Efficient and accurate density-based prediction of macromolecular polarizabilities†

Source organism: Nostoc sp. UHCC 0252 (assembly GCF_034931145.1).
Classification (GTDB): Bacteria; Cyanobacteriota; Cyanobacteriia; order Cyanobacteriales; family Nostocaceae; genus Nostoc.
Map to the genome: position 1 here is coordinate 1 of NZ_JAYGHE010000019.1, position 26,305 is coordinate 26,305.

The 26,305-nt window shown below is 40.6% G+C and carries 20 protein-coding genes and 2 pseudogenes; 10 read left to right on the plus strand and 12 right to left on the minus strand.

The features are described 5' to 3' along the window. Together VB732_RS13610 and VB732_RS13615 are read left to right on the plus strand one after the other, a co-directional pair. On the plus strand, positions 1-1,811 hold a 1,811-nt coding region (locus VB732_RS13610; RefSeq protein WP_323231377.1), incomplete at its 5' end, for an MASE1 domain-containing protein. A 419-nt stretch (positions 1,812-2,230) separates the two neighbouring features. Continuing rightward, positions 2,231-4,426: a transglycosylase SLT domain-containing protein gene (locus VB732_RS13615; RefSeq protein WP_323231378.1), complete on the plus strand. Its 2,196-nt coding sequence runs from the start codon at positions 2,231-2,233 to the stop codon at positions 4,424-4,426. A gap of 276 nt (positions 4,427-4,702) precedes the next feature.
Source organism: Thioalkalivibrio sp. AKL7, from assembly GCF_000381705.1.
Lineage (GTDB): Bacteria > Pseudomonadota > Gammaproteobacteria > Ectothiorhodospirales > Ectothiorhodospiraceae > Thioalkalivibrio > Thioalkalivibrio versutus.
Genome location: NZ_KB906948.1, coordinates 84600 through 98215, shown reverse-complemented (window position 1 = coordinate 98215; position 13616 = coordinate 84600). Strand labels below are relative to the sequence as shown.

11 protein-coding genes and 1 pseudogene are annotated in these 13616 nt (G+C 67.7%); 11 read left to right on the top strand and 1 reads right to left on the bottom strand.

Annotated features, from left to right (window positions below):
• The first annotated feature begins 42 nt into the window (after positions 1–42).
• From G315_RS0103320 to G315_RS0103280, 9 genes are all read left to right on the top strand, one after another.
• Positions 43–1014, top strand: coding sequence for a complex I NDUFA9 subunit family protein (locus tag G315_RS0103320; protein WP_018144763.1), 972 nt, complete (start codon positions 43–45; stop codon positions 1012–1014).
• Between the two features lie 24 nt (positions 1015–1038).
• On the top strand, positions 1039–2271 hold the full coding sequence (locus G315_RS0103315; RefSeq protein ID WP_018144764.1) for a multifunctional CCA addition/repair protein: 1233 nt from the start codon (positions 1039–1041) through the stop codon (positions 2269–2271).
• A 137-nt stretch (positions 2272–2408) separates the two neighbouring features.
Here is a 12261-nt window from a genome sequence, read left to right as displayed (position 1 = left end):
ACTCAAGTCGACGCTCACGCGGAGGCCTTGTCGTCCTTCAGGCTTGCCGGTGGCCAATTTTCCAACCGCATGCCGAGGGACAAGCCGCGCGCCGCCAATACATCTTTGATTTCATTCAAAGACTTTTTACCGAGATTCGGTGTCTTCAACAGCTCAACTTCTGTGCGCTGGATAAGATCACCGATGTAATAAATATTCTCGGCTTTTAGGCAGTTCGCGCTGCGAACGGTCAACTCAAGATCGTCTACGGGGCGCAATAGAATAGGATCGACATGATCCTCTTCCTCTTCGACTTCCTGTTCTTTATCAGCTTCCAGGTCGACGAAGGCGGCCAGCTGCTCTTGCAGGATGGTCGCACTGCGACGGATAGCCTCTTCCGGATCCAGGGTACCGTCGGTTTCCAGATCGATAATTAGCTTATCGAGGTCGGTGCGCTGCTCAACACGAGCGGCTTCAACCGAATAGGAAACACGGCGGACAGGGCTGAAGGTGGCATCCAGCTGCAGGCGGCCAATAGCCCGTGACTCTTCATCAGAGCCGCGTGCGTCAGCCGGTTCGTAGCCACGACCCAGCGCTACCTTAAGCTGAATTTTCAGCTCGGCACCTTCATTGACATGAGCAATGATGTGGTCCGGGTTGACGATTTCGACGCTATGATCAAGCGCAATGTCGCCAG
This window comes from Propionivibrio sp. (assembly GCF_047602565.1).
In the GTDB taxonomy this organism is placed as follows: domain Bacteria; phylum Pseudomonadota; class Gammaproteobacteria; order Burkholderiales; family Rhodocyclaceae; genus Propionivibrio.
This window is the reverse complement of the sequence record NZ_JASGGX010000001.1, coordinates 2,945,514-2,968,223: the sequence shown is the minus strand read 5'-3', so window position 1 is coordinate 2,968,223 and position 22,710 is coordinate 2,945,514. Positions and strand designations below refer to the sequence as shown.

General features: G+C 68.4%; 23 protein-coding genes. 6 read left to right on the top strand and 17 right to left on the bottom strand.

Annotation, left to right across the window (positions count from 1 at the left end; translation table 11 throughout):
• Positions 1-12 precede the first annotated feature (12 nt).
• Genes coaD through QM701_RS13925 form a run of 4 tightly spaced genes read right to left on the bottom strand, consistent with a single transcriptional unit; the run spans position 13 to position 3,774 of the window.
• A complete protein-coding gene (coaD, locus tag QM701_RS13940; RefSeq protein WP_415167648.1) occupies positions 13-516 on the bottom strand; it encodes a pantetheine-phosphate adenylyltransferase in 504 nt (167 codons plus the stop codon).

Accurately and efficiently predicting macromolecules’ polarizabilities is an open problem. In this work, we employ a few simple density-based quantities from the information-theoretic approach (ITA) to predict polarizability of proteins. We first build quantitative structure/property relationships between molecular polarizabilities and ITA quantities. We then verify the broad applicability of ITA quantities for polarizability prediction for inorganic, organic, and biological systems with both localized and delocalized electronic structure. As a proof-of-concept application, we predict the molecular polarizabilities of complex proteins. Based on the linear regression equations for 20 natural amino acid residues, 400 dipeptides, and 8000 tripeptides, one then predicts the molecular polarizability of a larger peptide or even a protein once the molecular wavefunction is obtained. Because it is extremely costly to determine the wavefunction for a macromolecule like a protein, we propose to combine the ITA with the linear-scaling generalized energy-based fragmentation (GEBF) method to predict the macromolecular polarizability. In GEBF, the total molecular polarizability is obtained as a linear combination of the corresponding quantities from a series of small subsystems. We can predict them based on the subsystem wavefunction and linear regression equations rather than compute them from the nearly-intractable coupled-perturbed Hartree–Fock or Kohn–Sham equations for the whole macromolecule. Computational results showcase that the GEBF-ITA protocol should be an inexpensive yet accurate theoretical tool for predicting macromolecular polarizabilities.